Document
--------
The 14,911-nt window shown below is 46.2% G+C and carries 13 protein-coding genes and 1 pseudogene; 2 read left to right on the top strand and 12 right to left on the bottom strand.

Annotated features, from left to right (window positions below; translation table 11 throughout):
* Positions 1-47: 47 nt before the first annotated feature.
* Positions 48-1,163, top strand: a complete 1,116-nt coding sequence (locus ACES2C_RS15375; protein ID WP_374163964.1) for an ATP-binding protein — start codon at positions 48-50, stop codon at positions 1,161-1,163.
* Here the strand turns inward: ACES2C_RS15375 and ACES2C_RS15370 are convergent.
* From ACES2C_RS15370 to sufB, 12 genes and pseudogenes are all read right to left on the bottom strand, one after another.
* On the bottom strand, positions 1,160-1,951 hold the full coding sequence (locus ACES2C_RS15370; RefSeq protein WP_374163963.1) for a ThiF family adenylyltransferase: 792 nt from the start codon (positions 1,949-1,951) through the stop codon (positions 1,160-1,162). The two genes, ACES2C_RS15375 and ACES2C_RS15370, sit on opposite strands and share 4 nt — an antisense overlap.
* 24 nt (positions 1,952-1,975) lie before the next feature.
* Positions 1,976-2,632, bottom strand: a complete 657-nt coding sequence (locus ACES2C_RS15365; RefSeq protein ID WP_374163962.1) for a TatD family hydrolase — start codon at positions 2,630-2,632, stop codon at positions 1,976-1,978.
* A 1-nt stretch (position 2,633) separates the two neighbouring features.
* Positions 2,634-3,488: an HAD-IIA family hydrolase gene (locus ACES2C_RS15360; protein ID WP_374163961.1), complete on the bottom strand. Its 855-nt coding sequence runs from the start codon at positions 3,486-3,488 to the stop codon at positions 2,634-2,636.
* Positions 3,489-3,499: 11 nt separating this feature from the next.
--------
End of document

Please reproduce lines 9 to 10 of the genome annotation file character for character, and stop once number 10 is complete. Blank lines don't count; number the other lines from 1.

* Positions 1,976-2,632, bottom strand: a complete 657-nt coding sequence (locus ACES2C_RS15365; RefSeq protein ID WP_374163962.1) for a TatD family hydrolase — start codon at positions 2,630-2,632, stop codon at positions 1,976-1,978.
* A 1-nt stretch (position 2,633) separates the two neighbouring features.